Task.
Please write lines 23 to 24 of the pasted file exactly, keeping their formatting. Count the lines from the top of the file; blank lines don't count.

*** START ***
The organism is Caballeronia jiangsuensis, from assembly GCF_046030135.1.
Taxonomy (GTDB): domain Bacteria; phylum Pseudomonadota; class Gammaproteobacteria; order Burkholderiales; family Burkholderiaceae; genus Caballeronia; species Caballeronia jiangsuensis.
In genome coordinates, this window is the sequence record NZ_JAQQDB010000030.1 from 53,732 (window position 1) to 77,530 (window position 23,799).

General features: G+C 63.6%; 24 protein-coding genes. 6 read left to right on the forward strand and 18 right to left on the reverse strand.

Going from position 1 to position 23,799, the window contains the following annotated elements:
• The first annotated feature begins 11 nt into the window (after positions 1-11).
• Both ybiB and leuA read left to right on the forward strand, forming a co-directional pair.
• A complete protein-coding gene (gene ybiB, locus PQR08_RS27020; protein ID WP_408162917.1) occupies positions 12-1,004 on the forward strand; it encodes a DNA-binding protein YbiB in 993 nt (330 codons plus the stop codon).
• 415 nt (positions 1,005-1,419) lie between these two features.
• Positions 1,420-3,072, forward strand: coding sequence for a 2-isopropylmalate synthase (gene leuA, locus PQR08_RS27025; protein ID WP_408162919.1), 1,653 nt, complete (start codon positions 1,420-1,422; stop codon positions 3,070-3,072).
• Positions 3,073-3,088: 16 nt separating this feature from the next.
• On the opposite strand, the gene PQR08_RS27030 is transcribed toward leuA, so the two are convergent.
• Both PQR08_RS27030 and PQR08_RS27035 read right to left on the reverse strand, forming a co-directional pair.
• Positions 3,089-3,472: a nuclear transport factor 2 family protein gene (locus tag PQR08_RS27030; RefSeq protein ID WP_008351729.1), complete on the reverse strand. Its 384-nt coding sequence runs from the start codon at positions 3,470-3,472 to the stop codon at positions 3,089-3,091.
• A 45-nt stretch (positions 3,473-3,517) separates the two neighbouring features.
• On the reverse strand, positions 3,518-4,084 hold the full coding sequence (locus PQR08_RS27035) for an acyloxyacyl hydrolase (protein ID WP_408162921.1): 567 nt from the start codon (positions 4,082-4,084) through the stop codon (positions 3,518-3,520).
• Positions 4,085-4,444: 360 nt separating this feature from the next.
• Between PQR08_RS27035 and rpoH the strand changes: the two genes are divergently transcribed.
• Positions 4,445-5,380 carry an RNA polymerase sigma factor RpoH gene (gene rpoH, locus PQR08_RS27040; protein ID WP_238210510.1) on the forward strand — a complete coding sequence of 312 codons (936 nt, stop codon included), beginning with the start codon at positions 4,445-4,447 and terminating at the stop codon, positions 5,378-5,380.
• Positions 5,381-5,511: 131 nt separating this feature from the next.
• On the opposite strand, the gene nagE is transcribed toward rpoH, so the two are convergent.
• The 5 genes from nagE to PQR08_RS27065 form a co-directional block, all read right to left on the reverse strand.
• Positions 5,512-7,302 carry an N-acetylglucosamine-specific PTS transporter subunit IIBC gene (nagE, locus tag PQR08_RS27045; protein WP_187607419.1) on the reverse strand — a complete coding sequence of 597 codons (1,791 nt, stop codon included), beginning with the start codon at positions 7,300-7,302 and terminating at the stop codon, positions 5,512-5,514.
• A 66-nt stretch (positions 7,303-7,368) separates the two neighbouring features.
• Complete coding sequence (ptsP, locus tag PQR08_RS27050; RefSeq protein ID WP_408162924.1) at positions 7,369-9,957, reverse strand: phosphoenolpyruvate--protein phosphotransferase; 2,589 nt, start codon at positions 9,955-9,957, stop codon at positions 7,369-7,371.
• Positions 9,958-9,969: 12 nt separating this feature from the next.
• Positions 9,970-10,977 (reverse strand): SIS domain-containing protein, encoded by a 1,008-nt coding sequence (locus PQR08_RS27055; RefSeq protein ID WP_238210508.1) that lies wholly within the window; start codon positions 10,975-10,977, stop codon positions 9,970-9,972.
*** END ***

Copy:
• Positions 5,512-7,302 carry an N-acetylglucosamine-specific PTS transporter subunit IIBC gene (nagE, locus tag PQR08_RS27045; protein WP_187607419.1) on the reverse strand — a complete coding sequence of 597 codons (1,791 nt, stop codon included), beginning with the start codon at positions 7,300-7,302 and terminating at the stop codon, positions 5,512-5,514.
• A 66-nt stretch (positions 7,303-7,368) separates the two neighbouring features.